Back in the seats, I saw a ball drop onto the sloped, grassy area down the right field line. I abandoned my corner spot and ran down a double ramp to the Field Level, where I had no trouble snagging it with my glove trick.
The Mets ended batting practice five minutes early, just as I was heading down the steps toward their dugout. The crowd was so thick that I didn’t bother trying to get to the front. Instead, I stopped five rows back and climbed up on the arm rests of a seat to make myself visible above the mob. Jerry Manuel, the team’s bench coach, was the last guy to make his way in. I wasn’t sure if he had a ball, but I asked him anyway, and sure enough, he pulled one out of his back pocket and lobbed it to me perfectly, right over everyone’s heads. Another crappy no-logo ball.
“Hey! It’s the ball guy!” shouted a nearby fan.
“Yeah! That’s the guy who was on SNY!”
“How many balls today?”
“Where’s the best place to go for Mike Piazza’s autograph?”
“Can you sign one of your balls for me?
“Yeah! Gimme one, too!”
“That guy knocks over little kids!!!”
“Do you have season tickets?”
Oh my god. Okay. Wow. Hi. Yes, that’s me. Six. Third base side. No, I’m sorry. Not true. I wish.
I don’t know what it was, but from that point on, people recognized me ALL night. Dozens of people. Possibly even hundreds of people. Most of them were nice. I shook a lot of hands.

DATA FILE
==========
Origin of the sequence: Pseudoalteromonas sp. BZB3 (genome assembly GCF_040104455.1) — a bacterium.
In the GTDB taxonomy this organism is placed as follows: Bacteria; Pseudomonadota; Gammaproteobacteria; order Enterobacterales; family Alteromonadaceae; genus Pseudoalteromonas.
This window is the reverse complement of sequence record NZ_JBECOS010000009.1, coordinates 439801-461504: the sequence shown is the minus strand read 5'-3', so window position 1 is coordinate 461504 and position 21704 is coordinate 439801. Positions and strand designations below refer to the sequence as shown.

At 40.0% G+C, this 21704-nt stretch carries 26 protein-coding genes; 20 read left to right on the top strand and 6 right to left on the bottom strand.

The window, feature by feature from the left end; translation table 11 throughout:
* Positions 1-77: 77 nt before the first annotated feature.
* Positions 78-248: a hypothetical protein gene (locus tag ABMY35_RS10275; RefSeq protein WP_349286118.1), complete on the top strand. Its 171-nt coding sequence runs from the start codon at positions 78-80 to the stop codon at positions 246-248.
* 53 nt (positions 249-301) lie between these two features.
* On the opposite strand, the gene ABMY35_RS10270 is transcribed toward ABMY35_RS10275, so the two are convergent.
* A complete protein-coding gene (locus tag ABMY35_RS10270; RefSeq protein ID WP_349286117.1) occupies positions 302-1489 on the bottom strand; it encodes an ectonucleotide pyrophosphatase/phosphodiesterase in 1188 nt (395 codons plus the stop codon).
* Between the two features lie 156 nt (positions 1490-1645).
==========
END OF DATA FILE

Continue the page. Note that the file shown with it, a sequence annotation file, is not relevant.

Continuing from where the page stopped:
The Padres took the field, so I threw on my ‘SD’ cap and headed to the first row down the left field foul line. Ten minutes later, I got my seventh ball of the day from pitcher Clay Hensley. As I reached for it, the woman next to me nearly knocked me over.
I headed up to the left field Loge even though it was absurdly crowded. Piazza was in the cage, drawing cheers from the crowd on each home run. A pitcher named Mike Thompson tossed a ball to some fans near the foul pole, but it fell short and plunked into the gap behind the outfield wall, 30 feet below. I ran over to get a look from above. Amidst all the garbage and clutter that was back there, the ball was hugging a forgotten hose, and I decided to go for it. I took out my old glove, uncoiled some string, set up the rubber band, stuck the Sharpie inside, wedged myself between a paint-chipped railing and a bird poop-covered concrete ledge, leaned over, and started to lower the glove. I needed to let out about 90 percent of my string to get the glove all the way to the bottom, and then I swung it gently from side to side to move the ball to a better spot. It took a couple minutes, and then I lowered the glove over the ball. It was so tough to see what was going on down below that I’d raised my glove several feet before I realized that the ball was in it. As I continued to lift it slowly, the wind picked up and blew my glove in tight circles.